Legions of Police Assigned to Siberian Nuke Protestors

Publish date: June 30, 2002

Written by: Charles Digges

Under the surveillance of some 50 uniformed and plainclothes police, an equal number of environmentalists pitched a camp to protest ever more likely radioactive imports to Russia, whose final destination would be the RT-2 plant, 36 kilometres from this village.

The pitching of the environmental protest camp falls on the eve of a hearing during which the Krasnoyarsk Regional Court will her appeals from environmental groups on whether to honour the approximately 40,000 signatures collected by Krasnoyarsk Region residents last winter to force a referendum whether they wanted to accept the import of some 20 tonnes of spent nuclear fuel (SNF) to this region. In the Krasnoyarsk region, 35,000 signatures are required for a referendum.

Last February, the Krasnoyarsk electoral commission disqualified 31,700 the signatures on a number of technicalities and threw the referendum out — similar to the referendum that was scuttled a year ago when environmentalists collected 2.5 million, 500,000 more than needed for a national referendum, for million signatures to force the radioactive waste import laws into to a vote, only to have 800,000 of them shot down for such things as incorrect street addresses written down by the signatories.

The camp is scheduled to stand for a week, during which organizers say its size should grow to as many as 150 tent-dwelling protestors.

This Saturday, shortly after the protestors began putting up the first of the tents and hanging a banner that said "A new Chernobyl? No Thanks," the camp — which is in a glade some 400 meters from the road to the closed nuclear city of Zheleznogorsk — was visited by Colonel Alexander Bychkunov of the Krasnoyarsk Regional Police. Flanked by three lieutenants, Bychkunov asked to meet with protest leaders and spoke for some minutes with Ecodefence! co-chairman Vladimir Slivyak.


It was difficult for many of the younger campers — many of whom are of university age or below and new to Russia’s environmental movement — to understand why the police would take such an interest.

"There are enough police out there that you would think they are expecting Osama Bin Laden to show up, but we understand it’s a peaceful demonstration," said Slivyak in a talk to the group to assuage fears.

"But we have understand that, by standing up against imports of nuclear waste to Russia, we are to some degree talking a stand against the state and its laws, that’s why they are scared of us."

Protestors attending the camp have come from Moscow, Yekaterinburg, Kaliningrad, St Petersburg, and even the United States. As the week progresses, Slivyak said other Russian cities as well as other eastern European countries are likely to be represented.

Olga Podasenova, a veteran protestor of Yekaterinburg’s Ecological Union was not surprised by the police presence that seemed to put many of the younger protestors on edge.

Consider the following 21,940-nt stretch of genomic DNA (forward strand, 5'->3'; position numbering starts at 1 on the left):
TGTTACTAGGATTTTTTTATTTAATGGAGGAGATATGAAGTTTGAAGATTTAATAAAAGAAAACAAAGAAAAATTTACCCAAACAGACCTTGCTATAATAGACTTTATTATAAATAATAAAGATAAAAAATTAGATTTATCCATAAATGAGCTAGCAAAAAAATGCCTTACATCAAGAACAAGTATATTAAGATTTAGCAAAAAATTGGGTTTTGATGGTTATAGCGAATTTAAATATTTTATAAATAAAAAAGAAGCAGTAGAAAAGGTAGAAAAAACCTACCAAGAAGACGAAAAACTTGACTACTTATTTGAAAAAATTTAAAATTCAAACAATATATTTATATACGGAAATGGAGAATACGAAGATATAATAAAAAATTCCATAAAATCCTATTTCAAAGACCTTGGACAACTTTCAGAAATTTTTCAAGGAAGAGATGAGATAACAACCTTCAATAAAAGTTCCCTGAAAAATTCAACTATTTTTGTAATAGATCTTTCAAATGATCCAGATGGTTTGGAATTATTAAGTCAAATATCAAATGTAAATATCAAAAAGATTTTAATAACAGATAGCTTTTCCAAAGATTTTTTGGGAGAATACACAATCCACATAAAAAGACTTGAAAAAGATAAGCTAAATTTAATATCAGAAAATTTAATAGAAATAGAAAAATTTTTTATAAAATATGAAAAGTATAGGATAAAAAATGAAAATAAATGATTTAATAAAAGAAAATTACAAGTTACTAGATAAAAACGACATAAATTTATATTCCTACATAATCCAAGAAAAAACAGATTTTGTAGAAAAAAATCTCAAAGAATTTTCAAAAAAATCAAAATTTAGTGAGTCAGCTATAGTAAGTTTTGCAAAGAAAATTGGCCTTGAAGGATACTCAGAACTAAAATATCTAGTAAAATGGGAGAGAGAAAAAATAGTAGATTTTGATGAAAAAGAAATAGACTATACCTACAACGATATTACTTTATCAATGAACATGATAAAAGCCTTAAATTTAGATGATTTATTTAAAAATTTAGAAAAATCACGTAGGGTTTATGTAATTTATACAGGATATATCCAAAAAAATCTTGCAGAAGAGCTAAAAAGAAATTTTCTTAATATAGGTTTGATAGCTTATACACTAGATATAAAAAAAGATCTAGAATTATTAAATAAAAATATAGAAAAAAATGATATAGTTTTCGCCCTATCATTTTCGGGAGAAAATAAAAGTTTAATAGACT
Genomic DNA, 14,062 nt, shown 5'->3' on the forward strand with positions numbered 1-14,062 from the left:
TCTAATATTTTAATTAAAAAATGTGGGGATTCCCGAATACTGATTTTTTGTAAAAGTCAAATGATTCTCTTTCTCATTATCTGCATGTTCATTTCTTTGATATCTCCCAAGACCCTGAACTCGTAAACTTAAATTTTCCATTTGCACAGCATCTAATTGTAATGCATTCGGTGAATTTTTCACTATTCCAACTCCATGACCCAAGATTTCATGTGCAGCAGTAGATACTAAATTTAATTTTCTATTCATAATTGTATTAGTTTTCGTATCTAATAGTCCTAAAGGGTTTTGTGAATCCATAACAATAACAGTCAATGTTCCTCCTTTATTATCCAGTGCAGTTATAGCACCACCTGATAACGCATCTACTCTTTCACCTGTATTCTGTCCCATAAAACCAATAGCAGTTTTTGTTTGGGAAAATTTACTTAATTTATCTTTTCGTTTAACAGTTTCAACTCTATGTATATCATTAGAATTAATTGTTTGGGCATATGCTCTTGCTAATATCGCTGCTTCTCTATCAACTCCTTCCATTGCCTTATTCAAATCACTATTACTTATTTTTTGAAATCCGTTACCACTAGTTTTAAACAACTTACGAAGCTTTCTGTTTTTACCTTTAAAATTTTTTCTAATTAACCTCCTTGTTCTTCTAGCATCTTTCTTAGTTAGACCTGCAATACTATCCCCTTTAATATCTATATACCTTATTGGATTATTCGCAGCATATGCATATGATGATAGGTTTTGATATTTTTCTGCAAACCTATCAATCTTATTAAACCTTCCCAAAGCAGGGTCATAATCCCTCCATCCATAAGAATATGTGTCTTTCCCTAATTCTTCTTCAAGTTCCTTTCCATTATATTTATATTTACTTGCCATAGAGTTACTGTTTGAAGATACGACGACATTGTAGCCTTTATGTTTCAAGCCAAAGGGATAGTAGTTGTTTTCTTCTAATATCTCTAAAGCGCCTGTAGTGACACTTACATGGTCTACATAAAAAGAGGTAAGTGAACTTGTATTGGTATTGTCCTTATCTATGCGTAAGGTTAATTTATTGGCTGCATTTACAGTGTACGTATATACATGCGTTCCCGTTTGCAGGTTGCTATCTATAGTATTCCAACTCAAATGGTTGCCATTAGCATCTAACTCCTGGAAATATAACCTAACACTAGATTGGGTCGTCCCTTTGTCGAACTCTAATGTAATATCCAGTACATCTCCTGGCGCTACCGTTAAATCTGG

"I think many see greens as being hand-fed by the West. The secret services and the police are not against us because we oppose nuclear power plants, but because they think we are in the pocket of the West — many of my own friends call me a spy," she said.

"On the surface it’s a joke — but deeper, they’re dead serious."

Moscow’s Nina Nikulina, who brought her 12-year-old son to the protest agreed, saying that if attitudes toward the environmental movement in Russia are to change, "the hope is to bring your children into it and make it change."

Among the younger protestors holed up in tents near Beryozovko were the Dubinina sisters, Darya, 18, and Olga, 16, who had grown up in the closed city of Seversk, home to two of Russia’s last remaining three plutonium reactors — the other one at Zheleznogorsk. The daughters of now-unemployed nuclear workers, they became involved with the environmental movement when the bottom fell out of their hometown.

"We saw the depression of the people and of the environment settle in our city and we wanted to find out more," said Darya.

"Our parents used to work in the nuclear industry in Seversk and when they lost their jobs, not only was there no money, but we found out the cheaper pleasures like swimming were off limits because the water was too polluted from the nuclear reactors."

"It’s as if," her sister Olga rejoined, "everything became known at once — there’s no money to pay your parents — who used to be respected in this society — and the land and the water are polluted, so you can’t even enjoy that."

To the people of Beryozovko, down the road from Zheleznogorsk — which is experiencing changes similar to Seversk — the ravages caused to the environment, an particularly the central Siberian Yenisey River, by the closed nuclear city are an open secret, and have been for years.

"Swimming in the Yenisey?" said one villager who identified himself only as Vladimir, "Forget it — unless you know of the two or three places you can go around here."

But worse, said Vladimir is the fishing.

"I drove in a 2000 kilometre circle trying to find a place on the Yenisey or one of its tributaries to fish, places my father an I once caught pike, salmon," he said.

"I got nothing on this trip — guppies mostly — and worn tires."

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